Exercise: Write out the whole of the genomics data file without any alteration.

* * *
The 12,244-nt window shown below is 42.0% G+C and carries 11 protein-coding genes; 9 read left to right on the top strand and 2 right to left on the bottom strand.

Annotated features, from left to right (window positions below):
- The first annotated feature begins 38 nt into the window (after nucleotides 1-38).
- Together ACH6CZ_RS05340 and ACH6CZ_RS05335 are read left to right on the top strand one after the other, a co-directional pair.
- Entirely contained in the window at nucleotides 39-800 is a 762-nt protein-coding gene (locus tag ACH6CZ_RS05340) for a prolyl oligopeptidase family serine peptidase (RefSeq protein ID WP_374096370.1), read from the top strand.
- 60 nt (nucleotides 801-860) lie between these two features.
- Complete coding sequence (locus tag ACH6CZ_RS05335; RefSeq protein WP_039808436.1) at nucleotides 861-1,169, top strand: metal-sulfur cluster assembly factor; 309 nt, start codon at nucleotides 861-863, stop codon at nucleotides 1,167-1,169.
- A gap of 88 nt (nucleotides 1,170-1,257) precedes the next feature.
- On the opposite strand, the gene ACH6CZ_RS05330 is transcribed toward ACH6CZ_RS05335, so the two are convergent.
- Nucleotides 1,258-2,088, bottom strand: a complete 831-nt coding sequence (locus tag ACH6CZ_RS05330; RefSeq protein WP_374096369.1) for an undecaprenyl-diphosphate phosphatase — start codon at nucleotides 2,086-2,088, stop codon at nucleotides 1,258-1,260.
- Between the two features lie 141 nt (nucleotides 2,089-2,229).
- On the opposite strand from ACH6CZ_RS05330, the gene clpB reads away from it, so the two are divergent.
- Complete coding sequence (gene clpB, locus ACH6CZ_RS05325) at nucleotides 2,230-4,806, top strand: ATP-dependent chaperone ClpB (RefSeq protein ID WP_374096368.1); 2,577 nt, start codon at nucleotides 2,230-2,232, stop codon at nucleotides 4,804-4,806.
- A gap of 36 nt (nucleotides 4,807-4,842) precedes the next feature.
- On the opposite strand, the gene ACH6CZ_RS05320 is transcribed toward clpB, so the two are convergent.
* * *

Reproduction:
The 12,244-nt window shown below is 42.0% G+C and carries 11 protein-coding genes; 9 read left to right on the top strand and 2 right to left on the bottom strand.

Annotated features, from left to right (window positions below):
- The first annotated feature begins 38 nt into the window (after nucleotides 1-38).
- Together ACH6CZ_RS05340 and ACH6CZ_RS05335 are read left to right on the top strand one after the other, a co-directional pair.
- Entirely contained in the window at nucleotides 39-800 is a 762-nt protein-coding gene (locus tag ACH6CZ_RS05340) for a prolyl oligopeptidase family serine peptidase (RefSeq protein ID WP_374096370.1), read from the top strand.
- 60 nt (nucleotides 801-860) lie between these two features.
- Complete coding sequence (locus tag ACH6CZ_RS05335; RefSeq protein WP_039808436.1) at nucleotides 861-1,169, top strand: metal-sulfur cluster assembly factor; 309 nt, start codon at nucleotides 861-863, stop codon at nucleotides 1,167-1,169.
- A gap of 88 nt (nucleotides 1,170-1,257) precedes the next feature.
- On the opposite strand, the gene ACH6CZ_RS05330 is transcribed toward ACH6CZ_RS05335, so the two are convergent.
- Nucleotides 1,258-2,088, bottom strand: a complete 831-nt coding sequence (locus tag ACH6CZ_RS05330; RefSeq protein WP_374096369.1) for an undecaprenyl-diphosphate phosphatase — start codon at nucleotides 2,086-2,088, stop codon at nucleotides 1,258-1,260.
- Between the two features lie 141 nt (nucleotides 2,089-2,229).
- On the opposite strand from ACH6CZ_RS05330, the gene clpB reads away from it, so the two are divergent.
- Complete coding sequence (gene clpB, locus ACH6CZ_RS05325) at nucleotides 2,230-4,806, top strand: ATP-dependent chaperone ClpB (RefSeq protein ID WP_374096368.1); 2,577 nt, start codon at nucleotides 2,230-2,232, stop codon at nucleotides 4,804-4,806.
- A gap of 36 nt (nucleotides 4,807-4,842) precedes the next feature.
- On the opposite strand, the gene ACH6CZ_RS05320 is transcribed toward clpB, so the two are convergent.